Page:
From next week Australia will re-open the doors to the ‘lucky country’ and welcome back travellers and visa holders under new rules for those fully vaccinated.
The return of Working Holiday Makers (WHMs) will help breathe some relief into the Australian tourism and agricultural businesses facing labour shortages since COVID-19 was declared a national emergency.
Australia is allowing fully vaccinated New Zealanders into the country, but quarantine-tree travel the other way remains all but “grounded” with the travel corridor in doubt due to the grip of COVID-19.
Roughly 20,000 travellers seeking to cross the Tasman before Christmas have had their plans scuppered with the cancellation of 1,000 flights by Air New Zealand.
With more “wheels going up” with planes hitting the skies, travel prices for business and pleasure are rising as the holiday period approaches and passports are dusted off.
Let’s take a look at some of the considerations for travel buyers.
So will this affect travel budgets in 2022?
Adobe Digital Economy Index, has reported in the US domestic flight prices in October 2021 were just 7% below pre-pandemic 2019 levels.
Looking ahead at the global landscape in 2022, the cost of hotel beds will surge by 13 %, flight prices by 3.3 % per cent and ground transportation is set to rise by almost 4 %.
The surge in costs is primarily driven by increasing demand, capacity constraints, and travellers’ sustainability demands, plus increased labor and fuel costs, according to the seventh annual Global Business Travel Forecast by CWT and GBTA.
“While the best-case scenario for 2022 is for further recovery of business travel across all areas, not all markets, nor all categories, will recover at the same pace, so business travel managers will need to understand what to expect as we look at the year ahead,” Suzanne Neufang, Chief Executive Officer of GBTA says.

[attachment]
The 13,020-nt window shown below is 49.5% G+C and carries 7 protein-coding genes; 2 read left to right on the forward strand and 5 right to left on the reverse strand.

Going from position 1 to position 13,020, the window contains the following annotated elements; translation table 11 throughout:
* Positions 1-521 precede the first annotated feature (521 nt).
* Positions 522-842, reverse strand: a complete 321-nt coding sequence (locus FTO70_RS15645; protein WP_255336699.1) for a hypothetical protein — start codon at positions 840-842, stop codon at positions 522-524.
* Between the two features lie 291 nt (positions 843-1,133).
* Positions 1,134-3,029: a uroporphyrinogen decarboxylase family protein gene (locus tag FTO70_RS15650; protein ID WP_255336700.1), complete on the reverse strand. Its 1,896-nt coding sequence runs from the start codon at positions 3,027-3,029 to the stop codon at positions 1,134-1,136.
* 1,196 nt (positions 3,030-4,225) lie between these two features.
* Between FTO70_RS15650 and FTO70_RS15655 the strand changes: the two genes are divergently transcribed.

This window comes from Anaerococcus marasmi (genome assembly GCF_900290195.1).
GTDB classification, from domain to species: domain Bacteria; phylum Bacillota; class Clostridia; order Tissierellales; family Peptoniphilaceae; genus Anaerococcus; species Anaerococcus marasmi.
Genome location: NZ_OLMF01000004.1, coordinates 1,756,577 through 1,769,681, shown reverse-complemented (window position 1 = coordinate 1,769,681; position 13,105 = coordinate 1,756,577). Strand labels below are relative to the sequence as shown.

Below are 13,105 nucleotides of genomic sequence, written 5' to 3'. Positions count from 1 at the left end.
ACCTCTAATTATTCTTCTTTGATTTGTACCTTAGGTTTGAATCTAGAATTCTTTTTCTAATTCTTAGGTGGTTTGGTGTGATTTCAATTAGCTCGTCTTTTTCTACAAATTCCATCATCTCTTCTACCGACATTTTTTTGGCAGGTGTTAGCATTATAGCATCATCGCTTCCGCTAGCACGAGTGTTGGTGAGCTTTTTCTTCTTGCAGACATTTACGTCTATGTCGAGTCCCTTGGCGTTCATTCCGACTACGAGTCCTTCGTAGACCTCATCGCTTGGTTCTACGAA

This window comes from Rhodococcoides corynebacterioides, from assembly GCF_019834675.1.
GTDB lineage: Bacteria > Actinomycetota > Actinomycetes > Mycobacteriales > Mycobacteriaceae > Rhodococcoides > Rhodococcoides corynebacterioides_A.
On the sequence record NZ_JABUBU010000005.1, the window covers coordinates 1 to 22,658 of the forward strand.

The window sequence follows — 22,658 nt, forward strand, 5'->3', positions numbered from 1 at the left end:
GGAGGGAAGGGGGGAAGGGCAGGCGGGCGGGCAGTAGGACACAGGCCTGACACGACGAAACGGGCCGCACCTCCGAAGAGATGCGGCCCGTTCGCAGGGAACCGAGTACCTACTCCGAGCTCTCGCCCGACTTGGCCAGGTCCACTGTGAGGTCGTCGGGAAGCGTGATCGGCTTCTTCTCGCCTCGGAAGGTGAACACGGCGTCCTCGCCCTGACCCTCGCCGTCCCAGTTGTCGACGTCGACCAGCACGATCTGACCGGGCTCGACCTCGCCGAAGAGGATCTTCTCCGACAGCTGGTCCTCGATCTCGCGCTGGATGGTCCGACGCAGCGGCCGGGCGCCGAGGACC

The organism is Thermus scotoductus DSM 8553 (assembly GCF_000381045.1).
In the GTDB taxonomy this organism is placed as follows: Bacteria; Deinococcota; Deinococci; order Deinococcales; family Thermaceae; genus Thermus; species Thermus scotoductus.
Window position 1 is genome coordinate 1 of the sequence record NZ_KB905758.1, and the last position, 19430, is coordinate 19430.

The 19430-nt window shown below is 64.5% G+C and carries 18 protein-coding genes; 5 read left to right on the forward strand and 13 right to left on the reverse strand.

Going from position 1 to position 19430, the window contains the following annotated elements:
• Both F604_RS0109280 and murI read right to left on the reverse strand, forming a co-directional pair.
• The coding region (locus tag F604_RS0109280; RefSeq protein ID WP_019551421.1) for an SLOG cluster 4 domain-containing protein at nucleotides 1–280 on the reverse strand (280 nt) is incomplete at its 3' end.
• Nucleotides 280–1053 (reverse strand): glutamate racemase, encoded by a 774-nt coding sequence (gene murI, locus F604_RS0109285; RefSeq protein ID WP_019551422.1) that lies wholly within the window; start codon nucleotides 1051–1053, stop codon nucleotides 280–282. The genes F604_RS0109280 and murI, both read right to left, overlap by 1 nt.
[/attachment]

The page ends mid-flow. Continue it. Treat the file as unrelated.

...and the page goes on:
What’s the macroeconomic influences on travel?
CWT and GBTA state the global economy is expected to grow 5.9% by the end of 2021, followed by 4.9 % in 2022, spelling growth for business travel.
However, several uncertainties remain on the periphery that could influence the macroeconomic outlook and the global travel economy.
The macroeconomic forces of government policy, and COVID protocols will continue to be in the melting pot more than ever before.
“The business traveller may find themselves in a price competition with the leisure traveller – who is leading the recovery and willing to pay higher prices on key city routes and destinations,” CWT and GBTA say.
After rising 2.6% in 2019, air fares fell 3.1% in 2020 and 31% for business travellers. This was led by a 38% downturn in premium class, followed by near 19% decline in economy seats this year. The 3.3 per cent price rises are expected to swell by a further 3.4% in 2023, when pre-pandemic levels could return.
Other factors, include higher oil pricing on increases operating costs which CWT and GBTA said would continue to put pressure on fares as airlines seek to improve profitability . In 2022 corporate travel policies will also be a factor in the recovery of air fares on corporate-heavy rates.
After rising 3.5% in 2019, hotel prices plunged 8.3% in 2020 and an additional 17.7% in 2021, with prices down from 2019 levels by approximately 25% (as of quarter three.)
A global hotel price rise of 13% in 2022 is expected to be topped by a further 10% in 2023.The firming of hotel pricing to 2019 levels may fluctuate until these factors become more consistent.
Corporate meetings and events, which have traditionally bolstered the balance sheets of hotels, will also impact hotel pricing but virtual and hybrid meetings have taken a slice of business. There’s also been a shift to smaller regional meetings being preferred opposed to larger events involving travel.
“The overall meeting size of live meetings dropped from an average of 42 attendees per meeting in 2019 and 2020, to an average of 24 attendees in 2021,” CWT and GBTA said. Demand for meetings and events is on the rise and has increased 53% for the first half of 2022 from 2021.
Global car rental prices fell 2% in 2020 and recovered 1.2% this year. Pricing is expected to increase 3.9% in 2022, and an additional 3.0% in 2023.
The glut of new car supply, lack of semiconductors, combined with a boost in demand for rental vehicles, will drive higher price rises in the short- to medium-term, the forecast said. This may leave fleets to be unlikely to be fully replenished until 2023.
Read the Global Business Travel Forecast.